The Bourse de Commerce seen from the Forum.

Continue to St. Eustache. Just outside the church in the Place René Cassin is the striking stone sculpture l’écoute by Henri de Miller. The church itself was built between the 15th and 18th centuries and even though it represents an amalgam of architectural styles, the result (even without its bell towers) is glorious. At left is one of the church's architectural details. Today, seen from across the garden at nightfall, the church is lit to dramatic effect.

St. Eustache by night.

At the eastern end of the church, along the rue Rambuteau, the rue Montorgueil (seen at right) starts its northward run. Worth a side trip, this very old working-class street has recently gone upscale with the renovation of Les Halles. Old restaurants and marginal residential buildings have been gentrified into chic cafés and eateries and pricey apartments. The street was re-paved in the 1980s and retains just a bit of its old market-street charm.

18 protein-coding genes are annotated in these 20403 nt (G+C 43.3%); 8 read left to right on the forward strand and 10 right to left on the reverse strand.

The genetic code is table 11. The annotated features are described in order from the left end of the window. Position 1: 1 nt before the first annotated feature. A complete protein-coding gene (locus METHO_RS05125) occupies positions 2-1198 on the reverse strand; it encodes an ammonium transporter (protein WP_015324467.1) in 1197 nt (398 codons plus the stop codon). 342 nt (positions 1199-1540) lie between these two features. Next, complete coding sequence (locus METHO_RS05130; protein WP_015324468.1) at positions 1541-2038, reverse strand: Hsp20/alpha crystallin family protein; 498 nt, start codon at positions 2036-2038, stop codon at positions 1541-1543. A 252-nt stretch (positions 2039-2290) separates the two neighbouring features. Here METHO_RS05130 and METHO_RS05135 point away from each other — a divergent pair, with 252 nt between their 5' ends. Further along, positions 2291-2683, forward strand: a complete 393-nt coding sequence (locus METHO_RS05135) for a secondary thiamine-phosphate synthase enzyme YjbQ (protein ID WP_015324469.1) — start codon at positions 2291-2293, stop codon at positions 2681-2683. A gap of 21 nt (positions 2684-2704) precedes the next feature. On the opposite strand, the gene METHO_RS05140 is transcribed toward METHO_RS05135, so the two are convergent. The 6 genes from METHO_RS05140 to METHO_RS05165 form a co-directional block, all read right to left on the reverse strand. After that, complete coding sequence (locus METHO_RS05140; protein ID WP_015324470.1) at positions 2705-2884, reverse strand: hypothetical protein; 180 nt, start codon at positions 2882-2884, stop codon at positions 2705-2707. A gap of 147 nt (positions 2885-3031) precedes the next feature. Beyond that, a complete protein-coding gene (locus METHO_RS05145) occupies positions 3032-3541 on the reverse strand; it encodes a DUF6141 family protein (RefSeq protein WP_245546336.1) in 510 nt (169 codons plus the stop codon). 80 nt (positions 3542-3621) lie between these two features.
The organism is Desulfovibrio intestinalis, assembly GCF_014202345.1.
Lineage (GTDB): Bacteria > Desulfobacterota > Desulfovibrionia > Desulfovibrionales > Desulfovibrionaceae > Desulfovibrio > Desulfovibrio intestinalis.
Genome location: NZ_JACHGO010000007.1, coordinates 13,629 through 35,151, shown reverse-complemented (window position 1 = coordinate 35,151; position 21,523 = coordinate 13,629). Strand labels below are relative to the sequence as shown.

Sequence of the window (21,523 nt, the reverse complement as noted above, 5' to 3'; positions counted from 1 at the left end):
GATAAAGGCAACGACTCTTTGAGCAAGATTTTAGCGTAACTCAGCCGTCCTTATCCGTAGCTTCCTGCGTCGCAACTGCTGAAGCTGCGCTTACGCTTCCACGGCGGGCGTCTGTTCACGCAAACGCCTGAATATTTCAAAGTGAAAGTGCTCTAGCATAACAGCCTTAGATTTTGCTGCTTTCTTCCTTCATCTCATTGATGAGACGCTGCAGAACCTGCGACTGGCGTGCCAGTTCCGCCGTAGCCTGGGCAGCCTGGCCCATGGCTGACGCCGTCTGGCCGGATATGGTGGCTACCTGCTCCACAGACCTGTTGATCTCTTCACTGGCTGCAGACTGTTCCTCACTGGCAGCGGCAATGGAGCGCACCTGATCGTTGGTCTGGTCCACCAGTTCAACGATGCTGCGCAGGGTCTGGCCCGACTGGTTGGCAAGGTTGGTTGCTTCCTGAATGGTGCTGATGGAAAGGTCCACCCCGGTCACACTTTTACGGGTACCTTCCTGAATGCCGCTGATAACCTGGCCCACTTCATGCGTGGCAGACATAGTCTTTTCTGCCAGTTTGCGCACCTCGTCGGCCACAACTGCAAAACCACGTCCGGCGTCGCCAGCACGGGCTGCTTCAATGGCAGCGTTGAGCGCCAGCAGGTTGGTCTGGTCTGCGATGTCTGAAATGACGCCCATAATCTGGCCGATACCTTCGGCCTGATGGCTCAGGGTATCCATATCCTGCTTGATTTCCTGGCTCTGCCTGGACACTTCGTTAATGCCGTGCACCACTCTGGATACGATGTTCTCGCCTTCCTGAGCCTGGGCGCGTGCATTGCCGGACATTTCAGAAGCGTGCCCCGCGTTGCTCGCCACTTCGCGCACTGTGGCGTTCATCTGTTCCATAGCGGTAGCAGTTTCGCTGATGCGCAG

The Patisserie Stohrer on the rue Montorgueil.

Continue eastward along the rue Rambuteau along the north side of the forum complex. Turn right into the rue Pierre Lescot, pass the main entrance to the forum/métro/RER complex on your right, and walk into the Square des Innocents at the rue Berger. In the center of this animated square is the Fontaine des Innocents, constructed in 1550. This square was a cemetery in the 12th century; the skeletal remains of those buried here were relocated in the late 18th century to make way for a fruit and vegetable market.

Top, The Pompidou Center, seen from the bell towers of Notre Dame Cathedral, rises above the Paris rooftops. Bottom, a ground-level view.